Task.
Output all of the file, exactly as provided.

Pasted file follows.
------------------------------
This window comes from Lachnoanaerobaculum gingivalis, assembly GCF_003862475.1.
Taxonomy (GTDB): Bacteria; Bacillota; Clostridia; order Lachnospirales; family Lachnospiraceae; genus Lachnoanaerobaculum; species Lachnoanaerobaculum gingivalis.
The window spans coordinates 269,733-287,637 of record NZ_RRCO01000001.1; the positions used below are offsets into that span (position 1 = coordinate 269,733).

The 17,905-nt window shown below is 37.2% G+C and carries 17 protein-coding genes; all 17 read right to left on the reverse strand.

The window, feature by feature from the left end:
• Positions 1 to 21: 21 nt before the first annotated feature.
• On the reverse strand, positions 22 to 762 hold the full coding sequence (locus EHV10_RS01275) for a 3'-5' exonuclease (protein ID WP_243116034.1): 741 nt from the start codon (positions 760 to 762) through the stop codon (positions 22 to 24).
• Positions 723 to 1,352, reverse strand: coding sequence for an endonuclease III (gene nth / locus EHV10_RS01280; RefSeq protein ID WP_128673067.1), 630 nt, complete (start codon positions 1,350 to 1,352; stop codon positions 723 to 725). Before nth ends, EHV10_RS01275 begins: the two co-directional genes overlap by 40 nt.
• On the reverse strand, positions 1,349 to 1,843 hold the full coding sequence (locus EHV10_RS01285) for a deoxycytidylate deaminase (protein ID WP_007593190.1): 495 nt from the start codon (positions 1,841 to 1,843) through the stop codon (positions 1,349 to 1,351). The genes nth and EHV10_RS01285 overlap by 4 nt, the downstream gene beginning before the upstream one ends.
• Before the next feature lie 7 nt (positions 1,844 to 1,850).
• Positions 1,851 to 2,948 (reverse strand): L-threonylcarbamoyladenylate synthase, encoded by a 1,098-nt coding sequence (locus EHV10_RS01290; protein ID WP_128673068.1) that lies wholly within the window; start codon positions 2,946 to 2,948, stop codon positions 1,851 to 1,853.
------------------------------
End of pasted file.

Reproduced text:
This window comes from Lachnoanaerobaculum gingivalis, assembly GCF_003862475.1.
Taxonomy (GTDB): Bacteria; Bacillota; Clostridia; order Lachnospirales; family Lachnospiraceae; genus Lachnoanaerobaculum; species Lachnoanaerobaculum gingivalis.
The window spans coordinates 269,733-287,637 of record NZ_RRCO01000001.1; the positions used below are offsets into that span (position 1 = coordinate 269,733).

The 17,905-nt window shown below is 37.2% G+C and carries 17 protein-coding genes; all 17 read right to left on the reverse strand.

The window, feature by feature from the left end:
• Positions 1 to 21: 21 nt before the first annotated feature.
• On the reverse strand, positions 22 to 762 hold the full coding sequence (locus EHV10_RS01275) for a 3'-5' exonuclease (protein ID WP_243116034.1): 741 nt from the start codon (positions 760 to 762) through the stop codon (positions 22 to 24).
• Positions 723 to 1,352, reverse strand: coding sequence for an endonuclease III (gene nth / locus EHV10_RS01280; RefSeq protein ID WP_128673067.1), 630 nt, complete (start codon positions 1,350 to 1,352; stop codon positions 723 to 725). Before nth ends, EHV10_RS01275 begins: the two co-directional genes overlap by 40 nt.
• On the reverse strand, positions 1,349 to 1,843 hold the full coding sequence (locus EHV10_RS01285) for a deoxycytidylate deaminase (protein ID WP_007593190.1): 495 nt from the start codon (positions 1,841 to 1,843) through the stop codon (positions 1,349 to 1,351). The genes nth and EHV10_RS01285 overlap by 4 nt, the downstream gene beginning before the upstream one ends.
• Before the next feature lie 7 nt (positions 1,844 to 1,850).
• Positions 1,851 to 2,948 (reverse strand): L-threonylcarbamoyladenylate synthase, encoded by a 1,098-nt coding sequence (locus EHV10_RS01290; protein ID WP_128673068.1) that lies wholly within the window; start codon positions 2,946 to 2,948, stop codon positions 1,851 to 1,853.